The Cloud infrastructure scales according to your resource needs to achieve greater efficiency. The Adobe Commerce on cloud infrastructure monitors your applications and can adjust capacity to maintain steady, predictable performance. Converting to this architecture helps to mitigate problems, such as latency or large spikes in traffic.
The scaled architecture is available for Adobe Commerce on cloud infrastructure accounts with the Pro48 cluster or greater.
Historically, the Pro architecture consisted of 3 nodes, each containing a full tech stack. Now, there is a scalable infrastructure that provides a tiered solution with a minimum of 6 nodes: 3 nodes for the core database and other services and 3 nodes for the web server. This split architecture provides the capability to scale tiers independently to achieve an optimal balance of performance. The core tier scales vertically (increases in size), and the web tier scales horizontally (increases instance count) and vertically (changes instance type and size).
Scaling must use the same instance type and size for each node:
M5 or M5n instancesfor each core node
C5 instancesfor each web node
Core tier scaling
There are 3 nodes (core nodes) for data storage, cache, and services: OpenSearch or Elasticsearch, MariaDB, Redis, and more. When the core tier approaches capacity, the only way to scale is to increase the server size, such as boosting the CPU power and memory. Capacity is limited to the size of the node that is available. Because the database cluster is designed for high availability, you cannot scale horizontally in a reliable way with the technologies used.
Consider an example that the core node instance type is m5.2xlarge with 32Gb RAM. A service, such as the database, uses a considerable amount of memory (30Gb). Scaling to the next available instance size m5.4xlarge provides 64Gb RAM, which doubles the memory and accommodates the growing needs of the database.
You can further optimize the performance of the core tier by routing traffic based on the node type. By default, the database node is isolated from the web traffic. As an example, you can choose to serve web traffic on the database node.
Web tier scaling
There are 3 nodes (web nodes) for processing requests and web traffic: php-fpm and NGINX. In addition to vertical scaling by increasing power and memory, the web tier can scale horizontally by adding extra web servers to an existing cluster when constricted at the PHP level.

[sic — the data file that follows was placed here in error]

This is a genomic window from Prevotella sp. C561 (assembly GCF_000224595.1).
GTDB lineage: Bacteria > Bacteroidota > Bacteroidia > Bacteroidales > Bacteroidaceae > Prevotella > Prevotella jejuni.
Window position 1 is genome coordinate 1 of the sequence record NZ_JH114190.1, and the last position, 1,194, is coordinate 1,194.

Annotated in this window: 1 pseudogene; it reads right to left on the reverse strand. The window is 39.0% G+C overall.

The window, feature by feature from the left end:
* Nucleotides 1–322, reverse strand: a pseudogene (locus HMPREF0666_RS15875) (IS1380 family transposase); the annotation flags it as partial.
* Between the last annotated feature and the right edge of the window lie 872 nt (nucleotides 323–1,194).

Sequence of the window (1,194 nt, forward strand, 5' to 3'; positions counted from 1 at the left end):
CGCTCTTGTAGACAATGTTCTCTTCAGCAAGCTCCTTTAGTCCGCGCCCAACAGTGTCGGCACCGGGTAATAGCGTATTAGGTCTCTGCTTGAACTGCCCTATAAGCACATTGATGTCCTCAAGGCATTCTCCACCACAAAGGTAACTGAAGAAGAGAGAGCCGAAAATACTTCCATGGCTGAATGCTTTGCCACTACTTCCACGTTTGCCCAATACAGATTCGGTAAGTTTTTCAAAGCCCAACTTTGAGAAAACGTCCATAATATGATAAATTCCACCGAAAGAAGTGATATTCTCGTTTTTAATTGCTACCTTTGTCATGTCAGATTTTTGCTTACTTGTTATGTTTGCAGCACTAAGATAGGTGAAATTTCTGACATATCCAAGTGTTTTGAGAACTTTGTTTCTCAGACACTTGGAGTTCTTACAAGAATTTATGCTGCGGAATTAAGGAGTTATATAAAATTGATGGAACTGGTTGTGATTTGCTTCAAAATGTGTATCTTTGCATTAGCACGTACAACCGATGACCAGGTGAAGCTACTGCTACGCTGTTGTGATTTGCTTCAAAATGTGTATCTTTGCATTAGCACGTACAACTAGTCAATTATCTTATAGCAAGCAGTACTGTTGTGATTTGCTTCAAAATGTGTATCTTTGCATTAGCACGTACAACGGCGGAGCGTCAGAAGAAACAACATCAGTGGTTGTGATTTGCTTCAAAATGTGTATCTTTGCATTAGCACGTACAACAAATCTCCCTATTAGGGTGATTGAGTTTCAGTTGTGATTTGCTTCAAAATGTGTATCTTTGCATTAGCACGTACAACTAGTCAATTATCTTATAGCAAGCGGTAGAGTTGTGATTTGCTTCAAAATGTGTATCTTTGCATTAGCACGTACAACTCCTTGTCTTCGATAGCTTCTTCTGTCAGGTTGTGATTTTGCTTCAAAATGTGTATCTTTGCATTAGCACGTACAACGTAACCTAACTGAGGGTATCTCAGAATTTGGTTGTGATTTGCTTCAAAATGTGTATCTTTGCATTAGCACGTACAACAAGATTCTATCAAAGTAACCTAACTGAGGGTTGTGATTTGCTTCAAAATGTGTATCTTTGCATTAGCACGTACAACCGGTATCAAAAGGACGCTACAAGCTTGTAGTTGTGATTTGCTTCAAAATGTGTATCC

This complements the vertical scaling provided by the core tier. As the core tier scales in size and power to accommodate a growing database and increase in service usage, the web tier scales in size and power, and even instances, to accommodate an increase in process requests and higher traffic requirements.
Consider an example that the web node instance type is C5.2xlarge with 8 CPU and 16Gb RAM. The number of requests to the site increased greatly. You can add an additional C5.2xlarge node to handle the increase in php-fpm processes or you can change each instance type to C5.4xlarge with 16 CPU and 32Gb RAM. Adding an additional node reduces the risk of insufficient surge capacity.
Minimally, Pro projects with the Scaled architecture have 6 nodes available.
- 3 web nodes c5.2xlarge (8 CPU, 16 Gb RAM)
- 3 core nodes m5.2xlarge (8 CPU, 32 Gb RAM)
Each project is unique, however, and requires performance monitoring to properly analyze resource management. Each account includes the New Relic Infrastructure service, which automatically connects with the application data and performance analytics to provide dynamic server monitoring. Specifically, you can use the New Relic service to monitor CPU and RAM utilization to determine which nodes require additional resources. As a resource reaches capacity or you notice a degradation in performance based on the analytics, you can create a request to scale your infrastructure to meet the demand.
Certain files and logs, such as the
/app/<project-id>/var/log directory, are not shared between nodes. Each node has a unique SSH access. You can not use the
magento-cloud CLI to log in to the core or web nodes, but you can find the node addresses in the SSH Access list in the Project Web UI.
1 ssh <node>.<project-ID>-<environment>-<user-ID>@ssh.<region>.magento.com
node1 to 3—Addresses to access the core nodes
node4 to n—Addresses to access the web nodes
After you log in, you can confirm the server ID and the role: core nodes use the unified role, and web nodes use the web role.
Example response as you log in to a core node includes the unified role:
1 2 3 4 5 6 7 8 9 10 11 __ __ _ ___ _ _ | \/ |__ _ __ _ ___ _ _| |_ ___ / __| |___ _ _ __| | | |\/| / _` / _` / -_) ' \ _/ _ \ | (__| / _ \ || / _` | |_| |_\__,_\__, \___|_||_\__\___/ \___|_\___/\_,_\__,_| |___/ Welcome to Magento Cloud. This is server unique-server-id, role project-id:unified. project-id@server-id:~$
Example response as you log in to a web node includes the web role:
1 2 3 4 5 6 7 8 9 10 11 __ __ _ ___ _ _ | \/ |__ _ __ _ ___ _ _| |_ ___ / __| |___ _ _ __| | | |\/| / _` / _` / -_) ' \ _/ _ \ | (__| / _ \ || / _` | |_| |_\__,_\__, \___|_||_\__\___/ \___|_\___/\_,_\__,_| |___/ Welcome to Magento Cloud. This is server unique-server-id, role project-id:web. project-id@server-id:~$
The log locations vary slightly depending on the node. For example, a database log, such as the MySQL error log, is available on a core node (
/var/log/mysql/mysql-error.log), but it is not available on a web node.
Each Pro plan account includes the New Relic Logs service, which automatically connects with log data from the application to provide dynamic log management. Aggregated log data from all nodes displays in the New Relic Logs application so that you can troubleshoot performance issues on specific nodes from a single dashboard.